Today’s question comes from Sharon. She writes: “This is my understanding of Separation of Church and State: Before our forefathers came here, living in England, they were forced, by the government, to go to one particular church or denomination. When they came here, they wanted us to have the freedom to worship, as we saw fit. AS AN EXAMPLE, having prayer in public schools wouldn’t come under that, because, anyone, from any religion or denomination could pray to God. They wouldn’t be saying the children and their parents HAD to worship as they do. (I used this as an EXAMPLE because I didn’t want the discussion to be about prayer in schools, but about separation of church and state) What do you think?”
Thanks for the great question, Sharon. I’ve started writing a response twice to your question. Each time I was dissatisfied with my response.
I was dissatisfied with my earlier answers because I kept coming at the question from primarily a secular or legal perspective. It took me awhile to get there, but I finally am able to articulate from a spiritual perspective why I am such a strong supporter of the separation of church and state. Let’s see if I can articulate my position. Here it goes …
Some people are strong supporters of the principle of separation of church and state because their first concern is to protect the state from the church. Their primary concern is that social discord will result if the government first adopts and then promotes one religious perspective over another. For that reason, they support the separation of church and state.
While that concern is certainly valid, my primary reason for being a strong supporter of the principle is to protect the church from the state.
How does the mixing of the two endanger the church?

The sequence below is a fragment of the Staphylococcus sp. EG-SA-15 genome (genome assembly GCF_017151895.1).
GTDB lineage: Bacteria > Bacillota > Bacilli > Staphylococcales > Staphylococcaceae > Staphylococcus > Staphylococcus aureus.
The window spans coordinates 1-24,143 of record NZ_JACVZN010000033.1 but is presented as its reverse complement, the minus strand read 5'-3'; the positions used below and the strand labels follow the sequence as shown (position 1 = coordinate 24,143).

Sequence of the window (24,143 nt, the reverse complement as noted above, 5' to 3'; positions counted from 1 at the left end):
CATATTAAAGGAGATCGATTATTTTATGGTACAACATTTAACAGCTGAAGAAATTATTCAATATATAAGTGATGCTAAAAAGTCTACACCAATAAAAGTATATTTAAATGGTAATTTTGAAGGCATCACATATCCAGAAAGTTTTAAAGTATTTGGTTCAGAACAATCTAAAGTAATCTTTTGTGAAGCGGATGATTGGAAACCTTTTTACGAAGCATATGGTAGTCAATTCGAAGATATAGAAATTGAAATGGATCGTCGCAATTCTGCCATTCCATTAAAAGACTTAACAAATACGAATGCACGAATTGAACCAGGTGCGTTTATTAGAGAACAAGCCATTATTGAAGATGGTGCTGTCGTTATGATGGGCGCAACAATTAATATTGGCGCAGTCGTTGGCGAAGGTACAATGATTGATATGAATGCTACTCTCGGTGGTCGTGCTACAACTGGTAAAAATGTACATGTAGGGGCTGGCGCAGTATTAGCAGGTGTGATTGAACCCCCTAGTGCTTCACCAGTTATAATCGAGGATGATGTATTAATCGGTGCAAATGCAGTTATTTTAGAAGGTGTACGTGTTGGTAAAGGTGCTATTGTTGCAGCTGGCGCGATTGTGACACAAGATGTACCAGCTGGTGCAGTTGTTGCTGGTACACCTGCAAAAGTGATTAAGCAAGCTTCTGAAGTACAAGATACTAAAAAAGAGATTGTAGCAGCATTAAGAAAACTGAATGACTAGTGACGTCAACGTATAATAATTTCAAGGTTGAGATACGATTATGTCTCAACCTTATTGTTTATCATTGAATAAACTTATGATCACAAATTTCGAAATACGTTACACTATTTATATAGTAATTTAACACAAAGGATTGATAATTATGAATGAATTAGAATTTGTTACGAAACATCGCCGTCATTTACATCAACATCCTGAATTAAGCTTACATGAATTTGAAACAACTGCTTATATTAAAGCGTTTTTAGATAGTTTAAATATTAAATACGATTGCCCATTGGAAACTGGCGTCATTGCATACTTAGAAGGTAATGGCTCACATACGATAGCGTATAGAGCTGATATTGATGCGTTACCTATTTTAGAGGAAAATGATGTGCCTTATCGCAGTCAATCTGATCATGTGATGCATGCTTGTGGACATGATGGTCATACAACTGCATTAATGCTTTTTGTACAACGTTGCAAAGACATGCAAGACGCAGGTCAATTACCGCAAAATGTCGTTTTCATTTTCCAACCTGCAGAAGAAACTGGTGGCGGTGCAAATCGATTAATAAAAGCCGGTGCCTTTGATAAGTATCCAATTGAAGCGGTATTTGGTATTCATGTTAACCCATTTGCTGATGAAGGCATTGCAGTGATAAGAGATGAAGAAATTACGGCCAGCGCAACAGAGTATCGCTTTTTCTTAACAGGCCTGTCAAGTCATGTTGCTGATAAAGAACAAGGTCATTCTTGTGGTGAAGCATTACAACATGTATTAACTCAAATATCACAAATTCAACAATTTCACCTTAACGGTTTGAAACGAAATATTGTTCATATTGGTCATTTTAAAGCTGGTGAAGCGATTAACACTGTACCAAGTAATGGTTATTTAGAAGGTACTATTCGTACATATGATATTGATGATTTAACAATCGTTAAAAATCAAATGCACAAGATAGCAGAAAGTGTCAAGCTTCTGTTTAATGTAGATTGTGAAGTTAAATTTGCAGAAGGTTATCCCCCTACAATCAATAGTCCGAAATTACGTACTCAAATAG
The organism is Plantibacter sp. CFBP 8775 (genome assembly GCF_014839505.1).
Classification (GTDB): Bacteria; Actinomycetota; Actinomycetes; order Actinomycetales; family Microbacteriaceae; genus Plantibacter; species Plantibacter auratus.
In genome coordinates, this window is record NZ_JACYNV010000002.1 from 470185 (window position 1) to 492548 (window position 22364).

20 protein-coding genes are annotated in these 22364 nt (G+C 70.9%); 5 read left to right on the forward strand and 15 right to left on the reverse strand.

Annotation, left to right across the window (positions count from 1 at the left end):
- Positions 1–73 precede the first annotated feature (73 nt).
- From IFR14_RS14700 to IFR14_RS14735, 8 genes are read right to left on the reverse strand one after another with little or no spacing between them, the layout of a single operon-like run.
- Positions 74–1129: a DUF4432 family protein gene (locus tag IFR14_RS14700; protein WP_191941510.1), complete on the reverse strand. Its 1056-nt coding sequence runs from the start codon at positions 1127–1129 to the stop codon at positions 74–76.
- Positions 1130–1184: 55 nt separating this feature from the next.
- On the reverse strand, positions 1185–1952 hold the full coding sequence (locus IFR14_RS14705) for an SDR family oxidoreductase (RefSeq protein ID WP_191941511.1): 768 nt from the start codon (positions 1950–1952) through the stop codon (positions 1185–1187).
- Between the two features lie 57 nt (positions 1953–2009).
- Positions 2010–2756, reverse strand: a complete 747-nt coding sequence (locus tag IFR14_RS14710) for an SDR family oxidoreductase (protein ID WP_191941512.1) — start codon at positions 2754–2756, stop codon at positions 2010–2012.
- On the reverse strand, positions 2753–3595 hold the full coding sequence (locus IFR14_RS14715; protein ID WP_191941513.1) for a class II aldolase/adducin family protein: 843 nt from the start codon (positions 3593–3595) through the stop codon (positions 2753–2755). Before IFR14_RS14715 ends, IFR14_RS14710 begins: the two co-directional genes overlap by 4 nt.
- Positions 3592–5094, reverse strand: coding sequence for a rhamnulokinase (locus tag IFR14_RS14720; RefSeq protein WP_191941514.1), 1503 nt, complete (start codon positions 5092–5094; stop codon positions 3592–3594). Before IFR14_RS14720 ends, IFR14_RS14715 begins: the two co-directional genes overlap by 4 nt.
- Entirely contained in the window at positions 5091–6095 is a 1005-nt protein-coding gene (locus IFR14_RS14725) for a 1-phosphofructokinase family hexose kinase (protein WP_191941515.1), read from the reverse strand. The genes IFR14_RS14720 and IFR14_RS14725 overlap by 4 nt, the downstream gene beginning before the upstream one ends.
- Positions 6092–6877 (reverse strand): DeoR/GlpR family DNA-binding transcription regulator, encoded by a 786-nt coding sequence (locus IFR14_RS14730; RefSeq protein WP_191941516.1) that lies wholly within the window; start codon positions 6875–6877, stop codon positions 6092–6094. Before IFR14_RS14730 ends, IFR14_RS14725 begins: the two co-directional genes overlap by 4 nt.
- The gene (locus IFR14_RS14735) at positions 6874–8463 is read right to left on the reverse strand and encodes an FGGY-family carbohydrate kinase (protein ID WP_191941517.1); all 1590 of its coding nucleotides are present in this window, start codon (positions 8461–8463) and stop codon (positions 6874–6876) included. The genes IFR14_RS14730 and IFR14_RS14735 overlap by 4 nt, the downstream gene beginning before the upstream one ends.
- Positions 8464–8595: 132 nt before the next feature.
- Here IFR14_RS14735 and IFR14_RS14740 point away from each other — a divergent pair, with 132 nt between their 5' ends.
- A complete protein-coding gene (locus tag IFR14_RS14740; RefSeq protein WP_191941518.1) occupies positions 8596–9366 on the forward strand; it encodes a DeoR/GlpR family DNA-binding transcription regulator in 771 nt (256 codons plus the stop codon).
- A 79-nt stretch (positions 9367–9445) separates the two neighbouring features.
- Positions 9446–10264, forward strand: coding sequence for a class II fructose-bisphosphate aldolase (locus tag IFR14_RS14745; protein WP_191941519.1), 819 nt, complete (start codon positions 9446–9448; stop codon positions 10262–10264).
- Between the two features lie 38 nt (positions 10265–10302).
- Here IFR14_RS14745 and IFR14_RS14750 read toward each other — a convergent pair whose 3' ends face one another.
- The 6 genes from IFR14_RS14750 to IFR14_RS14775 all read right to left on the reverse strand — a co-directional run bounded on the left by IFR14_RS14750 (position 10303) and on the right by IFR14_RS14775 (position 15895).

In order to answer that question, I look back at the history of the Christian movement itself. For the first three centuries of its existence, Christianity existed largely as a movement of the outcast and the marginalized. As such, I believe its manifestation was true to the spirit of Jesus teaching.
In the 4th Century, something happened that greatly affected the essence of the movement: the Roman Emperor, Constantine, converted to Christianity and the church became intimately wedded to the state. As a result of this the essence of the Christian movement was altered. Instead of being a movement of the outcast and marginalized, Christianity (particularly in the Western world!) because a movement of the powerful and privileged.
This showed up in a variety of ways. The support and establishment of the institutional church became a primary concern of the movement – and the commitment to the teachings and values of Jesus all too often became secondary.
Many Christians living in the United States have only come to know Christianity as an expression of the powerful and the privileged. When I look at the concerns that many modern American Christians are focused on (the public display of the Ten Commandments, the singing of Christmas carols in public school programs, preserving the words “In God We Trust” on the currency, etc.) the verbiage often sounds like entitled children who are angry they are no longer getting their way. Rarely do I see compassionate, Christ-like language used in these civic debates. Instead, I hear shrill complaints and threats hurled at elected officials – threatening their defeat so God-fearing individuals can take their place.
I wonder what the world would be like if modern American Christians felt a little less entitled to power and privilege and a little more committed to the plight of the outcast and marginalized. I dream of a world, for instance, where some Christians put less energy was put into demanding the display of the Ten Commandments in government agencies and more energy into providing affordable child-care for working families. I dream of a world where some Christians put less energy into demanding that Christmas carols be sung in public school music programs and more energy into mentoring those struggling with various forms of addiction. I dream of a world where some Christians put less energy into insisting the words “In God We Trust” was stamped on our currency and more energy into supporting those who struggle with mental illness.
I think the kind of world I dream of COULD become a reality if we continue to solidify our commitment to the separation of church and state – so that the church becomes less obsessed with having the state enshrine its institutional power and privilege and more focused on living out the values of Jesus.
That’s my take on the matter. What about you? How do you view the separation of church and state?